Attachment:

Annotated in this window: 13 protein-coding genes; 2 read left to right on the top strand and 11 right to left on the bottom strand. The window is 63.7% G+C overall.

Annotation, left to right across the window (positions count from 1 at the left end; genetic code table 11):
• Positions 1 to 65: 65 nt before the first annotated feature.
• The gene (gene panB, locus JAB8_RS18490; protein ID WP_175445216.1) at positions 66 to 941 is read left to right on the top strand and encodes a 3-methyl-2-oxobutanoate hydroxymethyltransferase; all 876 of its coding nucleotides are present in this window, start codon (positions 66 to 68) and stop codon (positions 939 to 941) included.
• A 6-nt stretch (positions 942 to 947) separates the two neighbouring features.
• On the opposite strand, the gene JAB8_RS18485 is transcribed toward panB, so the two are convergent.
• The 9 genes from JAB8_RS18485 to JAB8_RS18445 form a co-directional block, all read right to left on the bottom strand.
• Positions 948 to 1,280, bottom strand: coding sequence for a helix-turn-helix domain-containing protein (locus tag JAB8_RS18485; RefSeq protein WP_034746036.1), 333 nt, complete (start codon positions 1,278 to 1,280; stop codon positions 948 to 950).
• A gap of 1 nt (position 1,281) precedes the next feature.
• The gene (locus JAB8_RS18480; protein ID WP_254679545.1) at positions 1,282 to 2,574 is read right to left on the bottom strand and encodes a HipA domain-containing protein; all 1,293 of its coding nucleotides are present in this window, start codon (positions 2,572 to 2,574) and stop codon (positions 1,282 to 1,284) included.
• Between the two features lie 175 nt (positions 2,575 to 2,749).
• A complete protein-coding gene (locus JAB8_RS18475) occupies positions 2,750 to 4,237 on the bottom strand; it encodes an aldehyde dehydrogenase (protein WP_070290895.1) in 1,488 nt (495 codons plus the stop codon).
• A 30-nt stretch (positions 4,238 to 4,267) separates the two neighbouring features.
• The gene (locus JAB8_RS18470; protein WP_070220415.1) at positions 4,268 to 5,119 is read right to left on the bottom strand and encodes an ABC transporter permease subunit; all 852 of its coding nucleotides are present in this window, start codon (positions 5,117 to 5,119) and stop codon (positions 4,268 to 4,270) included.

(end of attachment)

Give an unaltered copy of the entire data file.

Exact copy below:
Annotated in this window: 13 protein-coding genes; 2 read left to right on the top strand and 11 right to left on the bottom strand. The window is 63.7% G+C overall.

Annotation, left to right across the window (positions count from 1 at the left end; genetic code table 11):
• Positions 1 to 65: 65 nt before the first annotated feature.
• The gene (gene panB, locus JAB8_RS18490; protein ID WP_175445216.1) at positions 66 to 941 is read left to right on the top strand and encodes a 3-methyl-2-oxobutanoate hydroxymethyltransferase; all 876 of its coding nucleotides are present in this window, start codon (positions 66 to 68) and stop codon (positions 939 to 941) included.
• A 6-nt stretch (positions 942 to 947) separates the two neighbouring features.
• On the opposite strand, the gene JAB8_RS18485 is transcribed toward panB, so the two are convergent.
• The 9 genes from JAB8_RS18485 to JAB8_RS18445 form a co-directional block, all read right to left on the bottom strand.
• Positions 948 to 1,280, bottom strand: coding sequence for a helix-turn-helix domain-containing protein (locus tag JAB8_RS18485; RefSeq protein WP_034746036.1), 333 nt, complete (start codon positions 1,278 to 1,280; stop codon positions 948 to 950).
• A gap of 1 nt (position 1,281) precedes the next feature.
• The gene (locus JAB8_RS18480; protein ID WP_254679545.1) at positions 1,282 to 2,574 is read right to left on the bottom strand and encodes a HipA domain-containing protein; all 1,293 of its coding nucleotides are present in this window, start codon (positions 2,572 to 2,574) and stop codon (positions 1,282 to 1,284) included.
• Between the two features lie 175 nt (positions 2,575 to 2,749).
• A complete protein-coding gene (locus JAB8_RS18475) occupies positions 2,750 to 4,237 on the bottom strand; it encodes an aldehyde dehydrogenase (protein WP_070290895.1) in 1,488 nt (495 codons plus the stop codon).
• A 30-nt stretch (positions 4,238 to 4,267) separates the two neighbouring features.
• The gene (locus JAB8_RS18470; protein WP_070220415.1) at positions 4,268 to 5,119 is read right to left on the bottom strand and encodes an ABC transporter permease subunit; all 852 of its coding nucleotides are present in this window, start codon (positions 5,117 to 5,119) and stop codon (positions 4,268 to 4,270) included.